E.T. Phones Home: The History of the Telephone

E.T. Phones Home: The History of the Telephone
Betty Ford: Sports and Popular Culture

Skill: Elementary School
Time Required: Four to five class periods


Standards Compliance
NCSS Strand 1
Culture
NCSS Strand 7
Production, Distribution, and Consumption
NCSS Strand 8
Science, Technology, and Society
NCTE Standard 8
Students use a variety of technology and information resources to gather, synthesize, and communicate knowledge.
ISTE Standard 5
Technology research tools

Introduction:

In 1982, in the blockbuster film, E.T., the Extra-Terrestrial, E.T. grew so lonesome for his planet that he tried to “phone home.”  Not surprising—isn’t that what we all want to do when we’re worried or scared?  But the notion of even having a telephone is a fairly new one as history goes; and our current love affair with cell phones is barely on the historical timeline!

Objectives:

The purpose of this lesson is to acquaint students with the history of the telephone, and give them experience at organizing data chronologically.  To do that, students will create an illustrated Timeline of the History of the Telephone.

Materials Required:

Access to the Internet; paper; art supplies; access to a computer that has a program that makes banners (optional).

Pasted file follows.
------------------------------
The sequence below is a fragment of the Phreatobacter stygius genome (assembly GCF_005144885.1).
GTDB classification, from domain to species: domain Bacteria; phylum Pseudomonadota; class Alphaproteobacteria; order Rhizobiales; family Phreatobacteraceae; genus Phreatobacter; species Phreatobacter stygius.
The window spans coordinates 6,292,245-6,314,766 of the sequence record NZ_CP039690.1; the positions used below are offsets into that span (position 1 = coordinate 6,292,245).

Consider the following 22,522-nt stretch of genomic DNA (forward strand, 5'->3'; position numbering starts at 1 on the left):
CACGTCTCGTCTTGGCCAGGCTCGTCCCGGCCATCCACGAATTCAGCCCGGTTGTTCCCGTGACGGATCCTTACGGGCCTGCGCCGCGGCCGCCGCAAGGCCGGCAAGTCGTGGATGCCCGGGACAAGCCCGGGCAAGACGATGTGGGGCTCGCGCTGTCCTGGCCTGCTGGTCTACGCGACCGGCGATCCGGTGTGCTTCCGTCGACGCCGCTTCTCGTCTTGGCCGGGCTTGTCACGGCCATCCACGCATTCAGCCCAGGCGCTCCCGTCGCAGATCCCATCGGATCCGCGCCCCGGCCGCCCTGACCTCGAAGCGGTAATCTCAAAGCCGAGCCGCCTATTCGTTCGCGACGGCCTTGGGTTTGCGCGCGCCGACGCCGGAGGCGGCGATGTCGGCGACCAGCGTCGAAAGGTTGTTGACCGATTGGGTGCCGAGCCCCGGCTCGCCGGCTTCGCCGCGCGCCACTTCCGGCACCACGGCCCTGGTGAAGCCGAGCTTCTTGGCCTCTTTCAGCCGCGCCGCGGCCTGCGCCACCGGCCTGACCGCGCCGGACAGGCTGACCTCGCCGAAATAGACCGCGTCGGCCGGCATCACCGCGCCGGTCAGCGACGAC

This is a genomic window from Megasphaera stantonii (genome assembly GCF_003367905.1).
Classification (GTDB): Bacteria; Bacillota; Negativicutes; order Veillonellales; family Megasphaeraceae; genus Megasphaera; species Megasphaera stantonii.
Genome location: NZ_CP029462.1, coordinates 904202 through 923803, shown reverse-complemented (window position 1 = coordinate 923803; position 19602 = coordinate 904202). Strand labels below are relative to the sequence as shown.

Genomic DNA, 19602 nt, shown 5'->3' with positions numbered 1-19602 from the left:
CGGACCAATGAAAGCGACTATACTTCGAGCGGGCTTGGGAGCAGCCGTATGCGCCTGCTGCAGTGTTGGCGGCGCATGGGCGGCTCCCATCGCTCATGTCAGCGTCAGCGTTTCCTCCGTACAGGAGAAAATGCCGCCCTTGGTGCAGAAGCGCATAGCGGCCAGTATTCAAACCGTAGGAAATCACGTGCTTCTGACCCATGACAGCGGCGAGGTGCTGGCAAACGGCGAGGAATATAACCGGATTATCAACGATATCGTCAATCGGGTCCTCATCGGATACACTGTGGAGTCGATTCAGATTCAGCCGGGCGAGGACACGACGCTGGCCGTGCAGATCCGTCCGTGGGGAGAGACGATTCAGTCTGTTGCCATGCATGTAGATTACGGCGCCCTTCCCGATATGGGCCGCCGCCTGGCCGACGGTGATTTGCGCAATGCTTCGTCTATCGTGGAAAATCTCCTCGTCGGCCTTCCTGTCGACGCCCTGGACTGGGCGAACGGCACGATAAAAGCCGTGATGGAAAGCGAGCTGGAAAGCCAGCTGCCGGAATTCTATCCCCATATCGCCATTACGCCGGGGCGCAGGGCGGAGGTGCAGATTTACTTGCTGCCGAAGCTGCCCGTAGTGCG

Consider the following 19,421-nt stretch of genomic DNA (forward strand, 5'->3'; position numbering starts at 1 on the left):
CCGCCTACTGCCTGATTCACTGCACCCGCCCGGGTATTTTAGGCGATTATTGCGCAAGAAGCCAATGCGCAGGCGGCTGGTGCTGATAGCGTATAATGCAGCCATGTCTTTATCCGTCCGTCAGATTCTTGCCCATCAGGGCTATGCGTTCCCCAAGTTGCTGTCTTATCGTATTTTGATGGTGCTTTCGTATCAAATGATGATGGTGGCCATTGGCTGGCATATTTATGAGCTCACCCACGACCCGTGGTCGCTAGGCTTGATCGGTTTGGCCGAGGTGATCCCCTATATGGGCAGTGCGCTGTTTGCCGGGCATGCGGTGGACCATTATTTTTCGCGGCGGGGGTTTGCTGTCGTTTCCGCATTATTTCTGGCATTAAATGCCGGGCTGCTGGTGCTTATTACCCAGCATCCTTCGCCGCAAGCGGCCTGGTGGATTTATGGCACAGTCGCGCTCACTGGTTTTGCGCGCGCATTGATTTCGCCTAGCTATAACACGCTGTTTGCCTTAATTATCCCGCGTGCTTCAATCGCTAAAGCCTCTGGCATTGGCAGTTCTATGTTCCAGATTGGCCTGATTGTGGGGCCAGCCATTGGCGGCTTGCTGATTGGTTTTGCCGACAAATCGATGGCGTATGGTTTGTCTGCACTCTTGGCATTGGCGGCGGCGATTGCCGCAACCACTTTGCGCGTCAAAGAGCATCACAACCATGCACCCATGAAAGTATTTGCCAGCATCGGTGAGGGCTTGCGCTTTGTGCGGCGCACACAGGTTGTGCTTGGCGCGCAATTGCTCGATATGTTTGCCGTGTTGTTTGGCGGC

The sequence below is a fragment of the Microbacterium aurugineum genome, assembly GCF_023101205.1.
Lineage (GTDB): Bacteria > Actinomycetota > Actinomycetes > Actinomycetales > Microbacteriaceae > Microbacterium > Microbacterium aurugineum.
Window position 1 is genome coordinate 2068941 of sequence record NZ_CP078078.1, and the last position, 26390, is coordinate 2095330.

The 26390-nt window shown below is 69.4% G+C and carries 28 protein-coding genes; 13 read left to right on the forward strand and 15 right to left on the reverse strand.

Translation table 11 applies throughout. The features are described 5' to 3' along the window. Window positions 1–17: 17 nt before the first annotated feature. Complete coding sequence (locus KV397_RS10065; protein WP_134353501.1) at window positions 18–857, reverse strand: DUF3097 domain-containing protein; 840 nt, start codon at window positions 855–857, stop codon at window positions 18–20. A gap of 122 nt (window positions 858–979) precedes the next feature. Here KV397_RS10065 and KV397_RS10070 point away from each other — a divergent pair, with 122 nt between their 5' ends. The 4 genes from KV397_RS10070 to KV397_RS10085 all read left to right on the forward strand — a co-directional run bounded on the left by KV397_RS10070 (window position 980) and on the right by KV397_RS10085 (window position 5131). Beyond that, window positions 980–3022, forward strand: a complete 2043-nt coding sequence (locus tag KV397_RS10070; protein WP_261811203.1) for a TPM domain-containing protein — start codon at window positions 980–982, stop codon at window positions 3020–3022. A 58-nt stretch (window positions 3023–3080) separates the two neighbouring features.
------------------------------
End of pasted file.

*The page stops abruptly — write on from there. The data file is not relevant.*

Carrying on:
Procedures:

Divide the class into five groups, assigning each group to research into the history of the telephone in 25-year sections.

  • 1876-1899
  • 1900-1924
  • 1925-1949
  • 1950-1974
  • 1975-2005

2. Each group should create an illustrated Timeline with a drawing or picture and a description of the events related to the history of the telephone during their 25-year span. 
This information should be put lengthwise on 8 ½” x 11” paper, and the pages taped or glued together to make a long banner.   Or, this same information can be put on a banner with a computer.
 
Post the banner around the room.

Extending the Lesson:

This lesson might be extended by having students make large posters instead of banners, and inviting other classes to come to a “Telephone Fair.”

Sources & Resources:

Websites:
 
Telephone History 

Telephone Technology 
  
Credits:
 
This lesson was developed by Averil McClelland, Kent State University.